"Cosmos: A Spacetime Odyssey" premiered yesterday night.* This reboot is an update on the original series, which was produced by (possibly) the most beloved astronomer of the 20th century, the late Carl Sagan. The series initially ran in September of 1980, and Sagan subsequently turned it into a book. This was all 34 years ago. Even now, the words Sagan etched into his book are continuously shared across various social media outlets, which is a testament to truly how awe-inspiring the presentation was, and still is.
However, anyone who is familiar with science knows that it progresses at an amazing speed, so while Sagan's series isn't what one would call "inaccurate," there is a lot of information that is missing or out-of-date. As such, astrophysicist Neil deGrasse Tyson signed on to be the presenter for an update (or a continuation, if you will) to the series, which is meant to cover the same material as the original series, along with including the plethora of new knowledge that is based on the advances that we've made over the last three decades.
Tyson, along with Sagan's widow, Ann Druyan, has been attempting to create a remake of the series ever since Sagan's death in 1996. However, producers and TV executives believed that the series would not appeal to modern audiences. This is a rather alarming belief, especially when one considers that the original Cosmos remained one of the networks highest rated program for nearly a decade. Consequently one is forced to wonder:
Has society really changed that much since the original premiere?
In recent times, erotic fantasy shows like "True Blood" have dominated the airwaves. Moreover, "reality" TV shows, which generally focus on love triangles and boozy arguments (which are themselves scripted and edited beyond any semblance of reality), are consuming more and more of the most popular time slots. Moreover, belief in pseudoscience ("claims presented so that they appear [to be] scientific even though they lack supporting evidence and plausibility" source) is relatively widespread. In Europe, studies indicate that 53% of people think that astrology it is "rather scientific" (it is not scientific, not at all).
Consequently, it is hard to deny the lack of investment that most modern individuals seem to have in the sciences, or the lacking amount of knowledge that people have about the scientific method (see this post for further proof).
Still, there are areas where it seems that science is alive and well. The Discovery Channel's "Mythbusters" is one show that comes to mind. Premiering in 2003, this series uses aspects of the scientific method to debunk or confirm many of the world's most popular myths, "memes," and fantastic news stories (such as "do cell phones interfere with airplanes?" and "can a person cling to the top of a speeding car?").
Still, the Discovery Channel hosts a number of shows that are decidedly not about discovery. Amish Mafia and Sons of Guns are two reality shows this spring to mind. These shows focus more on drama than discover. And what about the Science Channel, which is owned by Discovery Communications, the same company that runs the Discovery channel? Mega Shredders is another show that seems to have lots of crunching and (sadly) little science.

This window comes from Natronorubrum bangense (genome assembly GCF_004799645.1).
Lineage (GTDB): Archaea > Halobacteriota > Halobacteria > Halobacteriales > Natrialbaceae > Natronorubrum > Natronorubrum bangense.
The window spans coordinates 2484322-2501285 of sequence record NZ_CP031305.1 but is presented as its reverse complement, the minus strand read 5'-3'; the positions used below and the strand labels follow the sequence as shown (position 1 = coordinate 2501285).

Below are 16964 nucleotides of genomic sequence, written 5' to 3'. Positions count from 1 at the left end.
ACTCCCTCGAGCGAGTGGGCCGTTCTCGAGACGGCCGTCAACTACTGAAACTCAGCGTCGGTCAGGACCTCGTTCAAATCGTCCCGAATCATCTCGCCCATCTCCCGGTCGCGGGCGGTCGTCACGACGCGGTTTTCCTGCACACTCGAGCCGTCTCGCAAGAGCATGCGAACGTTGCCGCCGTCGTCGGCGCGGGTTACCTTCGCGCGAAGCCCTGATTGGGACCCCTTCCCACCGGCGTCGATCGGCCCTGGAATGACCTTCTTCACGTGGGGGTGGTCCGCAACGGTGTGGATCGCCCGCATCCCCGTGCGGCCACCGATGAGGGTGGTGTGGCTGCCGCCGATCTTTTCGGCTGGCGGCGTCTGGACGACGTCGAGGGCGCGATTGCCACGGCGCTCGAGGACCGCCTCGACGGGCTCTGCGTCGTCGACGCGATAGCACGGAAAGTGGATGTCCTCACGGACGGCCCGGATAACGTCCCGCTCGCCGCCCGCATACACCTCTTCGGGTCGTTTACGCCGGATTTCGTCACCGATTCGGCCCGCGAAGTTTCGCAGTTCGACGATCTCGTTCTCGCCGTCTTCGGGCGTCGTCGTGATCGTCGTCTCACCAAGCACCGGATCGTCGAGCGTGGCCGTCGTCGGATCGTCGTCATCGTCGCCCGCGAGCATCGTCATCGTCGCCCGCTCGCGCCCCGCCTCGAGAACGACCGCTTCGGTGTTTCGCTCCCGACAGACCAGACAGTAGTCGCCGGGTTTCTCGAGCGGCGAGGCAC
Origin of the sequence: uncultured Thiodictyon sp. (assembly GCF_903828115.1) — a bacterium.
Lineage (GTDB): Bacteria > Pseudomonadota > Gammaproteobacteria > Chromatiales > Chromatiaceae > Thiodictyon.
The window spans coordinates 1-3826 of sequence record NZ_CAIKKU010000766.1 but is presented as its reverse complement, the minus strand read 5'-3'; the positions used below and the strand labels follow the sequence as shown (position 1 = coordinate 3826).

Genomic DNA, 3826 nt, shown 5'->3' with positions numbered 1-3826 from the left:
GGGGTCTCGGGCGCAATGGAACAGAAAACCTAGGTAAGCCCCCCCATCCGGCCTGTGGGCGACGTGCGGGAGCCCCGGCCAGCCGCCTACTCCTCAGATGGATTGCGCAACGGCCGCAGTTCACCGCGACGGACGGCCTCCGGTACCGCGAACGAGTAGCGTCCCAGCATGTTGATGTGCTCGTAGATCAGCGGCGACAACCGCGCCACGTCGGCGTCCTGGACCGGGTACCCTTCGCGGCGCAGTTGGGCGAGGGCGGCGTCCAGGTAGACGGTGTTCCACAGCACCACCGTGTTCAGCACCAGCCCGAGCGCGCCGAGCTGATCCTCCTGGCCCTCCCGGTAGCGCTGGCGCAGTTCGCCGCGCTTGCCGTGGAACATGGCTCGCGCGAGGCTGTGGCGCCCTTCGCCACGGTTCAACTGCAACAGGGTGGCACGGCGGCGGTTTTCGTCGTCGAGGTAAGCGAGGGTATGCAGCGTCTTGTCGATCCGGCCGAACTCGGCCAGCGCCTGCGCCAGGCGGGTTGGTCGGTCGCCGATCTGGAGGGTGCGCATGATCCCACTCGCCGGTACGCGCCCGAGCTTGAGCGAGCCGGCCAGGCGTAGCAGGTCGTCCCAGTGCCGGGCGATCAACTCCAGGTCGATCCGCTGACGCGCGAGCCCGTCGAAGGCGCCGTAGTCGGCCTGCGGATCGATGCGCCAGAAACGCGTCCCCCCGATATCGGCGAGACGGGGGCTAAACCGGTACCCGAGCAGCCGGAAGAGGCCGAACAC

Co-executive producer of the Cosmos series, Seth MacFarlane (from TV's Family Guy), states, “We’re obsessed with angels and vampires and whatnot, when there are many more exciting and very real and much more spectacular things to be excited about, that are right in our own planetary backyard.” Things like Jupiter and black holes and the tiny tardigrade. But, unfortunately, it seems that "real science" has little sway with modern audiences.
Last night, 13.3 million tuned in to the launch of ABC's "Resurrection," a show about the dead returning to life, while the "The Walking Dead," another show about the dead coming back to life (with a lot more bloods and guts), aired in the same time-slot. The ratings haven't been made public yet, but the number certainly surpassed 10 million viewers (the ratings-powerhouse manged to surpass the closing ceremonies of the Sochi Olympics by a large margin) Whereas, Cosmos held the third ranking with just 5.8 million total viewers.
Ultimately, it seems that people care about sensationalism, not science.
This is something that I have noticed with my own writing. Just the other day, this article was posted about the amount of water on Europa and the search for alien life (an article that is not particularly heavy on science to start with). It was posted along with the below image:
Over the course of an hour, it got 60 shares on Facebook. As a little experiment, I decided to repost the image in "meme" form, by adding a little text. I kept the title, text, and everything else about the post and article exactly the same. The only change I made was adding text to the image.
The result? In 2 minutes the image had 34 shares on Facebook. In 10 minutes it had almost 100 shares.
Of course, the number of views on the website increased dramatically. So, it seems that's it. The facts are hard to deny. If scientists want their work to be seen by anyone, they need to package it up in a pretty little bow (or send it out with explosions and much fanfare). If science writers want to disseminate information, they need to ensure that it is presented in an exciting and enticing way--they need to use memes, and more memes, and sensationalism to ensure that the work is actually read. Everyone invested in science is forced to walk the thin line between science and sensationalism, between disseminating information and making memes.
Trust me, friends, it is not a fun line to walk.
Official Trailer for "Cosmos:"
*The premiere of Cosmos will re-air tonight at 10 p.m. ET/PT on the National Geographic Channel and include some extra material on the making of the show. Check out some real science.